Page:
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Old 06-30-2012, 05:55 PM
williams lcm williams lcm is offline
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Around here in my area the accesss clippings get blown under the shrubs(4-6 weeks of growth) If the shrubs are out of control then people bag them up. This is how most lco's do it around here or they blow the clippings into the yard to be mulched up by mower.
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Old 06-30-2012, 05:58 PM
greendoctor greendoctor is offline
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Blow anything under the plants and there will be drama. The expectation is that clippings of any kind are cleaned up. Be it grass clippings or hedge/shrub clippings.
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Old 06-30-2012, 06:59 PM
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Originally Posted by greendoctor View Post
Blow anything under the plants and there will be drama. The expectation is that clippings of any kind are cleaned up. Be it grass clippings or hedge/shrub clippings.
William has it right that it is a accepted practice to blow short growth trimming right under the shrub. Is this the best practice..no...but it is a commonly accepted practice here by many in the commercial market for sure and even most of the home owner market. The best you can do is inform the consumer of why they should be removed and price it both ways for regular trimmings. The consumer is at least that way given the choice. I do have a few that are willing to pay for the extra time spent cleaning up the debris ...other still who do not but have nice enough looking properties that I will be a regular lawn boy and clean it up for free just because it bothers me too much, however, there are those that do not care about there properties that are essentially just paying to "have the lawn and shrubs cut" and if they do not care but still want to pay then I figure I am still open for business, there are way too many trailers on the road in Florida for me to tell a customer that I simply would refuse to do it, and I am smart enough not to do it for free on all properties, because I know in the end, if I can not give them the desired look they want at the price the market will bare..someone else will.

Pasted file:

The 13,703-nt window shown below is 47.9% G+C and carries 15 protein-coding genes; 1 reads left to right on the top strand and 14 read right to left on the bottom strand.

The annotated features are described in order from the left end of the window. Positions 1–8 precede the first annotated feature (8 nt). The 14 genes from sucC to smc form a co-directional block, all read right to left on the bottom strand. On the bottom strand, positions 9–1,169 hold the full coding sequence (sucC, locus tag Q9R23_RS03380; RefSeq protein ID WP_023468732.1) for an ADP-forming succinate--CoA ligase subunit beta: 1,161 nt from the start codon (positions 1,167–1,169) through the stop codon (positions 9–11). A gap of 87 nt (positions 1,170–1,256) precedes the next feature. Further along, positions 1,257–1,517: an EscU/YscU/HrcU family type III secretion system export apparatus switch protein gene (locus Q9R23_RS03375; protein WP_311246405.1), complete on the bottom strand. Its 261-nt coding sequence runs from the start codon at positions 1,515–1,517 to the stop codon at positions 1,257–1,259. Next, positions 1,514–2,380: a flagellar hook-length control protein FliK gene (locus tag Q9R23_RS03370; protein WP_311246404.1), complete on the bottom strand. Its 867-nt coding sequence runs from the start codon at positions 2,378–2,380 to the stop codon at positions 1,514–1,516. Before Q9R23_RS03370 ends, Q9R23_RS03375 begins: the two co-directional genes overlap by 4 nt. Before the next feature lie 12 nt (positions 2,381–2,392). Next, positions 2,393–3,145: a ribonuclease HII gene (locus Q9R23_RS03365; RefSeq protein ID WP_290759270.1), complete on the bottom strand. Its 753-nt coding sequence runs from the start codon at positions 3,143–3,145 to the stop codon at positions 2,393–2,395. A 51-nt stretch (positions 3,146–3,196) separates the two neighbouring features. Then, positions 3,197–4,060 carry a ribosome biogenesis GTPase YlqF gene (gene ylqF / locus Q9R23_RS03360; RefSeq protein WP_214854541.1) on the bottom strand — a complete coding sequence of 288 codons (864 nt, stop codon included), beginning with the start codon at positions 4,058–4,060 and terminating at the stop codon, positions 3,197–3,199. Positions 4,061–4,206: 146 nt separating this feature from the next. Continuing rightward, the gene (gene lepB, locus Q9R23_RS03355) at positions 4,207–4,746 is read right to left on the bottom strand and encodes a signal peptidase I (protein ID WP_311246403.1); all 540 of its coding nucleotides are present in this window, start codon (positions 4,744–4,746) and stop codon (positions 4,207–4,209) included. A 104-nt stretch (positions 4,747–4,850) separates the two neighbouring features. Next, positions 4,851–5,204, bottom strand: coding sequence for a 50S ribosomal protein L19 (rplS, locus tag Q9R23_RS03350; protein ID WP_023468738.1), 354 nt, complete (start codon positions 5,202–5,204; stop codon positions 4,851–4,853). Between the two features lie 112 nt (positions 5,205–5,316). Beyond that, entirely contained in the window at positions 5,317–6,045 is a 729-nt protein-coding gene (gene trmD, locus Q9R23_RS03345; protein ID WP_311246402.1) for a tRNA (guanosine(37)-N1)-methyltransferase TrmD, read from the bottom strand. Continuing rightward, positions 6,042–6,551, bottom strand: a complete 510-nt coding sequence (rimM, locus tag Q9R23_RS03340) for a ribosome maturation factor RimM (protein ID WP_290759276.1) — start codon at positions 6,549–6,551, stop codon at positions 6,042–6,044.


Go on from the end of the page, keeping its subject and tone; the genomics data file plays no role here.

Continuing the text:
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Old 06-30-2012, 07:02 PM
Tri-City Outdoors Tri-City Outdoors is offline
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I can tell you pgr's save you time. Time that you can apply at the next job. New growth is generally smaller and stunted. Making very little debris in the bed to blow under the bushes or in the yard to mulch. The only time we need to bag is when we let the plant gets overgrown or a clean up job. We actually still trim often but it is mostly the eye soars.